Materials science

The Tomonaga-Luttinger Liquid
This Materials Science Weekly Postdoctoral Seminar will be held in the new Energy Sciences Building, ESB 241, Conference Room A323.

The Tomonaga-Luttinger (TL) liquid is a model of interacting fermions in one dimension. This model predicts a variety of phenomena which represent spectacular departures from Fermi liquid theory. In this seminar, I will present a gentle introduction to the physics of the TL liquid as well as a survey of the systems in which TL phenomena have been observed.

Intermediate State: Do We Really Know It Well?
Rich physics of the intermediate state (IS) in type-I superconductors have been recognized already at the first consideration of superconductivity as a new thermodynamic state of matter (Gorter and Casimir, 1934). Classic works on the IS include the works by F. London (1936), Peierls (1936), Landau (1937), and Ginzburg and Landau (1950).
Scientists gain new insight into mysterious electronic phenomenonApril 11, 2014

Thanks to a new Argonne study, researchers have identified and solved at least one paradox in the behavior of high-temperature superconductors. The riddle involves a phenomenon called the “pseudogap,” a region of energy levels in which relatively few electrons are allowed to exist.

Designing Materials at the Nanoscale: Semiconductor and Graphene Quantum Dots
We review here recent theoretical and experimental results on designing materials at the nanoscale - semiconductor and graphene quantum dots. We briefly describe lateral quantum dot molecules as building blocks of quantum circuits based on electron spin: artificial Haldane gap device, GHZ maximally entangled state, Berry’s phase and e-e driven topological phases generators[1,2].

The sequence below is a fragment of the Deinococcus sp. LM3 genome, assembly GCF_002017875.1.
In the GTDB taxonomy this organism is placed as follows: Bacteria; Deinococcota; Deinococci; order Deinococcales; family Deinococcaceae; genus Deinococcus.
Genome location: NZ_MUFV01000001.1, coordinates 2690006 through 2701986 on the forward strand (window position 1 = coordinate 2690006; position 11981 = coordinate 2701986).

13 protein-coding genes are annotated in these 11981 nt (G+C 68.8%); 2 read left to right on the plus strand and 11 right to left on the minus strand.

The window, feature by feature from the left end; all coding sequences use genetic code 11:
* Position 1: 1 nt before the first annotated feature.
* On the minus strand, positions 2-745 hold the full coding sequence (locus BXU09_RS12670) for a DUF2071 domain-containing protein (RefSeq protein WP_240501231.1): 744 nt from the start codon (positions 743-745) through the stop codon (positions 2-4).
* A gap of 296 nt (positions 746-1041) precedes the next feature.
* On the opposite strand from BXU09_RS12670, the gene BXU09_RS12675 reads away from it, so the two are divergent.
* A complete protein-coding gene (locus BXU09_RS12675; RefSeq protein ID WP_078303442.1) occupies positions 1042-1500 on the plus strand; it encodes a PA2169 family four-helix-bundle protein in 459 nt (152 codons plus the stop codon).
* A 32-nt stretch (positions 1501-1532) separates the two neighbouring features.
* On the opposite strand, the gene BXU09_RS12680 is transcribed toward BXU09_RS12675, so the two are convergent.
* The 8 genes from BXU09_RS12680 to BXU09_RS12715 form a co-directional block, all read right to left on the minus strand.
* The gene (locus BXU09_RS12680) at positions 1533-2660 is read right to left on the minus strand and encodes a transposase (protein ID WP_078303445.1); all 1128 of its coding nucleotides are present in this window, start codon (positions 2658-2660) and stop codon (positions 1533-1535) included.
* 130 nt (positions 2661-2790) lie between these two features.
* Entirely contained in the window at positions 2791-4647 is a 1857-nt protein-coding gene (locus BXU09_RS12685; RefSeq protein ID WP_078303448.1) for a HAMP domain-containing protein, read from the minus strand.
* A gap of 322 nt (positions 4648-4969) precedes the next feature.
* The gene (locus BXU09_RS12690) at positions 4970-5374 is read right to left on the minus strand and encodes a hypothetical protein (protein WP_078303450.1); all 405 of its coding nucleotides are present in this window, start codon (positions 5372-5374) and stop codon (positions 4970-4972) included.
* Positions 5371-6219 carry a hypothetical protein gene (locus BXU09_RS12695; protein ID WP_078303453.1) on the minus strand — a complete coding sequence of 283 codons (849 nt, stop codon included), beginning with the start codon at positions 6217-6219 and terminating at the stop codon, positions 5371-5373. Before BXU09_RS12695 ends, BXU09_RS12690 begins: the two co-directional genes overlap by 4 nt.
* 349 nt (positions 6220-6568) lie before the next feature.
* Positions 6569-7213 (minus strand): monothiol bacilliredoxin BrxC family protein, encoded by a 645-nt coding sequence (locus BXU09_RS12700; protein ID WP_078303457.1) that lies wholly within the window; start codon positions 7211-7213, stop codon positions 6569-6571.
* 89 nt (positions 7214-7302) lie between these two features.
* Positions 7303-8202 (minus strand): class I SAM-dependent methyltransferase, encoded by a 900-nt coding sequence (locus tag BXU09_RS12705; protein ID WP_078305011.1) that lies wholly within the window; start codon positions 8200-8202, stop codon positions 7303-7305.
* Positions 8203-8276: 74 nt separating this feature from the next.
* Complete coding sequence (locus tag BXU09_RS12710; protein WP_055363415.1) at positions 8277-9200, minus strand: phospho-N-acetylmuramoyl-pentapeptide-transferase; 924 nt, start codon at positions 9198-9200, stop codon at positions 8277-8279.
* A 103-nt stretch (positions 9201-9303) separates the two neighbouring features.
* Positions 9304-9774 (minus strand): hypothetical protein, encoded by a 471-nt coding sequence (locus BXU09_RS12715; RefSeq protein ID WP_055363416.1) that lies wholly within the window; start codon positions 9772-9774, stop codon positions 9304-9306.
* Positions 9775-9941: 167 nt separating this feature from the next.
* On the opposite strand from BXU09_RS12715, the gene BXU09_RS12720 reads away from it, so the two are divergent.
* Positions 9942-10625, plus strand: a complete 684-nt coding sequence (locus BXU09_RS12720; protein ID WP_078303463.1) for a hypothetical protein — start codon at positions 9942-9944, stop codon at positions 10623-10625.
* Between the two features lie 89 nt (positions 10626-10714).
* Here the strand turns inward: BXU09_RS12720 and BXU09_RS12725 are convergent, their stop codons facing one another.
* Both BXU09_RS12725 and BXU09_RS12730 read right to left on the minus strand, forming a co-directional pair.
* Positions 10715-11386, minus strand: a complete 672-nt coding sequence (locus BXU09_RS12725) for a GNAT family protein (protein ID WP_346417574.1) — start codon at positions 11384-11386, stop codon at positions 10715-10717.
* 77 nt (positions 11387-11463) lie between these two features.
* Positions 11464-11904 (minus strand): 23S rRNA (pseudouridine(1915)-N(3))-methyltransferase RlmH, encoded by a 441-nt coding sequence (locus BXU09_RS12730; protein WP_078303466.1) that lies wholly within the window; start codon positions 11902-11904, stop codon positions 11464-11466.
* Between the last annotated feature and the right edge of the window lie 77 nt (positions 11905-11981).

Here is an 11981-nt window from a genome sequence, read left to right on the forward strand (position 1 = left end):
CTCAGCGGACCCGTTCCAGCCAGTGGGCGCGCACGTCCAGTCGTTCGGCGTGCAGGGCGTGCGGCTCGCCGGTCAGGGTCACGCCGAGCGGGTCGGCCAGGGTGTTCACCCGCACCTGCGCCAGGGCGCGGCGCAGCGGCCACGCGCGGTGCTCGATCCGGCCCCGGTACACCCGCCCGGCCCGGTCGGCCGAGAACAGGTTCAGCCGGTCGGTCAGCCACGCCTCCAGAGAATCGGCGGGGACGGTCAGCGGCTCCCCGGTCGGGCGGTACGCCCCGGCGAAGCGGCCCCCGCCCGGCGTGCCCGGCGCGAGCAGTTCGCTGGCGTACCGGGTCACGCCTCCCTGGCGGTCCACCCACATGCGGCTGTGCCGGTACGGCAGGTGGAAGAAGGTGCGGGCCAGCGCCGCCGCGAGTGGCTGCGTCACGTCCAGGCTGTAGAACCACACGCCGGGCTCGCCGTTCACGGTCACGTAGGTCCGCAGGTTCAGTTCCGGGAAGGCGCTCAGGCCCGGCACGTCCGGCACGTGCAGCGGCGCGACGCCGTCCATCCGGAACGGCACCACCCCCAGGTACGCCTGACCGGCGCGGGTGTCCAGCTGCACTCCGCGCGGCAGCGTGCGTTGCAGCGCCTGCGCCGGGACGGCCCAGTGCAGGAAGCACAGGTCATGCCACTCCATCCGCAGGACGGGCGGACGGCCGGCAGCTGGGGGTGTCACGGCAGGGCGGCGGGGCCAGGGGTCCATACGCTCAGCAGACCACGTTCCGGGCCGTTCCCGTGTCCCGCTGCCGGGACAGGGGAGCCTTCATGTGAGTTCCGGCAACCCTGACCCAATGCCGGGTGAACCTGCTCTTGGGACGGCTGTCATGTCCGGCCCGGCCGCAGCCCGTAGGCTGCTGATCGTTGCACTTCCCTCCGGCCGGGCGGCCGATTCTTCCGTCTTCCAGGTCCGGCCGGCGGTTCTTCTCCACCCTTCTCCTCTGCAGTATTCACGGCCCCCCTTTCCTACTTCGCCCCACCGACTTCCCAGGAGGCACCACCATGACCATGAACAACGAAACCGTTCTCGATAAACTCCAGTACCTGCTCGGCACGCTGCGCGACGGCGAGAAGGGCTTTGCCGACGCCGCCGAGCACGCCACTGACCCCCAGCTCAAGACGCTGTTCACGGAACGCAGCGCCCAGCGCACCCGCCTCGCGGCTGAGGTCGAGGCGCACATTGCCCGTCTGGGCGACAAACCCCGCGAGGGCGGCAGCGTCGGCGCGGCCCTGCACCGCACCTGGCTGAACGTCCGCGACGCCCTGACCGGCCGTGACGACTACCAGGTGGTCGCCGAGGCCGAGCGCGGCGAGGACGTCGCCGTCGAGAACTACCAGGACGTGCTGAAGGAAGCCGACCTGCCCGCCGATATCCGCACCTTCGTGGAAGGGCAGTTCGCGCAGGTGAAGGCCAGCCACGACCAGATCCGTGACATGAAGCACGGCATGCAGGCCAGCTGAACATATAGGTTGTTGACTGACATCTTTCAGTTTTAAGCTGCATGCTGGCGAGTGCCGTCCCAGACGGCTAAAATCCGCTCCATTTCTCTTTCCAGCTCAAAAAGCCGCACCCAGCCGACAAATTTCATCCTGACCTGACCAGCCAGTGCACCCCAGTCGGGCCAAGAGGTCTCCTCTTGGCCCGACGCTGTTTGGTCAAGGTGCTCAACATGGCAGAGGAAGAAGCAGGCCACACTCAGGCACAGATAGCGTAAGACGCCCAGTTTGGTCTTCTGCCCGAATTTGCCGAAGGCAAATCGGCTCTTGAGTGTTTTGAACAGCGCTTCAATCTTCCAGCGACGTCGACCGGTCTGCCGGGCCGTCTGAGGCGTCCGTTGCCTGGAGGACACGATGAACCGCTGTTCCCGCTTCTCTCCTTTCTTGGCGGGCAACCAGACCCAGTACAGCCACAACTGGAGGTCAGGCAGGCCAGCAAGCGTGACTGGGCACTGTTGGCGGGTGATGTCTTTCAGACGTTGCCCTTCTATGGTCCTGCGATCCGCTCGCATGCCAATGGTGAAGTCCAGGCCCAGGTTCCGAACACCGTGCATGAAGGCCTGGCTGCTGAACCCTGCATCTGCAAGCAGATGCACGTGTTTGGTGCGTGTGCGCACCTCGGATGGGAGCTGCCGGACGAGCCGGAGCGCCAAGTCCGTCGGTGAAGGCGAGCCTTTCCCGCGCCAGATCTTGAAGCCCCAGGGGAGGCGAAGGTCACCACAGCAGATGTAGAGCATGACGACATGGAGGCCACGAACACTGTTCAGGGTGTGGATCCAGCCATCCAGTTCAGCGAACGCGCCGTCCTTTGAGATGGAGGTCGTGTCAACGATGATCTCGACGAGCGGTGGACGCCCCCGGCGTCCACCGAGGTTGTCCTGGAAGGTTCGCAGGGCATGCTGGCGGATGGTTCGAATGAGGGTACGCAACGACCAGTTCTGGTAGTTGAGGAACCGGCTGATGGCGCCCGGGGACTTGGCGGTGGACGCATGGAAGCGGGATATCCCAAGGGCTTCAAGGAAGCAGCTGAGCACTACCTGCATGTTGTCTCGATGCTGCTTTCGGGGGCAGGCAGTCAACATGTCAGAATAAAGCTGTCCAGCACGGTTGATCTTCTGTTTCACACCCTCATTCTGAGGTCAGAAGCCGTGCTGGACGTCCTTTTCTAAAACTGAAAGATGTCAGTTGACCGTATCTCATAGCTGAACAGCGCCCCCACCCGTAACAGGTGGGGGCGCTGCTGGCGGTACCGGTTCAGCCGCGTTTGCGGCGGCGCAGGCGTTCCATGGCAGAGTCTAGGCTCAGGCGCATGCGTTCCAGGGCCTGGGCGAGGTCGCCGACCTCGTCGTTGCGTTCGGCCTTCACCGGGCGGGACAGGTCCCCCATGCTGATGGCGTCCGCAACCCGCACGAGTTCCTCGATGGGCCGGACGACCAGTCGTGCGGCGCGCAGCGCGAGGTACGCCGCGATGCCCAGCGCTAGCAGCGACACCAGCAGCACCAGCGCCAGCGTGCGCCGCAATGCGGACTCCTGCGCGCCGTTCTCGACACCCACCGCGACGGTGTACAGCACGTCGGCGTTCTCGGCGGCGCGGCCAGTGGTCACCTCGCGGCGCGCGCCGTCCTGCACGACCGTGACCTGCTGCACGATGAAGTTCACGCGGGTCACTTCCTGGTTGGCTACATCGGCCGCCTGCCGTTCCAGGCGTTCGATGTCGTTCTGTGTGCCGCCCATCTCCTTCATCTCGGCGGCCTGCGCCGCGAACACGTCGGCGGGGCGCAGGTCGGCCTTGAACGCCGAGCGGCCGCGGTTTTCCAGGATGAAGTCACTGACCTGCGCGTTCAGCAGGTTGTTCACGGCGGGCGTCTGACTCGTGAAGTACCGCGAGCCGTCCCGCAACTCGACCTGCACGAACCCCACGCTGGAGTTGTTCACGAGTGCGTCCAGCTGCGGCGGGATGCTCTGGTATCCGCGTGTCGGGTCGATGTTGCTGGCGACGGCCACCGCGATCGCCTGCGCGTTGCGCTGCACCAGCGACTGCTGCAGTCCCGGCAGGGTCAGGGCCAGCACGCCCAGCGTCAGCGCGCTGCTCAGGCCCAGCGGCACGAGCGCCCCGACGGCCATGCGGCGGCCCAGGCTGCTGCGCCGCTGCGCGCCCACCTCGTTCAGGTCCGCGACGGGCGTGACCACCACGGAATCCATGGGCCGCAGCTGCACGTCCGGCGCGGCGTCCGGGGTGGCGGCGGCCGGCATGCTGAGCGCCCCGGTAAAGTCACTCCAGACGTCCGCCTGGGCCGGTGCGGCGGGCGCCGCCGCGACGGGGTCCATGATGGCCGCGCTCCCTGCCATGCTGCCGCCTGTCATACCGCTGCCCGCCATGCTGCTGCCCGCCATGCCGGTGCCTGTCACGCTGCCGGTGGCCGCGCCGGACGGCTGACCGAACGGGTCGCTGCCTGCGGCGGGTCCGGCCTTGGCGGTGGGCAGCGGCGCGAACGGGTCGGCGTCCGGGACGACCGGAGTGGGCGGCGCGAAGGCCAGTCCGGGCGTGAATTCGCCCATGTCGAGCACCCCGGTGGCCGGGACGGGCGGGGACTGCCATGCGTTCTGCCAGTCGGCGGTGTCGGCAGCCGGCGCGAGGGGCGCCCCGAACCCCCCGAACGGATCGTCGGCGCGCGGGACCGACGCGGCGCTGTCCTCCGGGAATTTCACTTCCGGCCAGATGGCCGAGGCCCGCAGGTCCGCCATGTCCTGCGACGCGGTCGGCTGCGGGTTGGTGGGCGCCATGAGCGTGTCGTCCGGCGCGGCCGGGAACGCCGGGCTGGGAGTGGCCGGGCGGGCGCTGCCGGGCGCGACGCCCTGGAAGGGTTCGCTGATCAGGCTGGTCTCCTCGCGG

Many Body Localization: A Macroscopic Quantum Phenomena in Highly Excited States
In 1958 P. W. Anderson showed that eigenstates of a single-particle quantum Hamiltonian in the presence of disorder can be localized in space. In the same paper he had speculated on the possibility of lack of thermalization in an isolated quantum system even in the presence of interactions.
Majorana Fermions in Vortex Lattices
Majorana fermion bound states are at the front and center of approaches to realizing topological quantum computation. In this talk, I will first introduce the peculiar quantum characteristics of Majorana bound states. Then, I will argue that the amplitude for Majorana fermions to tunnel between a pair of vortices necessarily depends on the background superconducting phase profile; it is proportional to the sine of half the difference between the phases at the two vortices.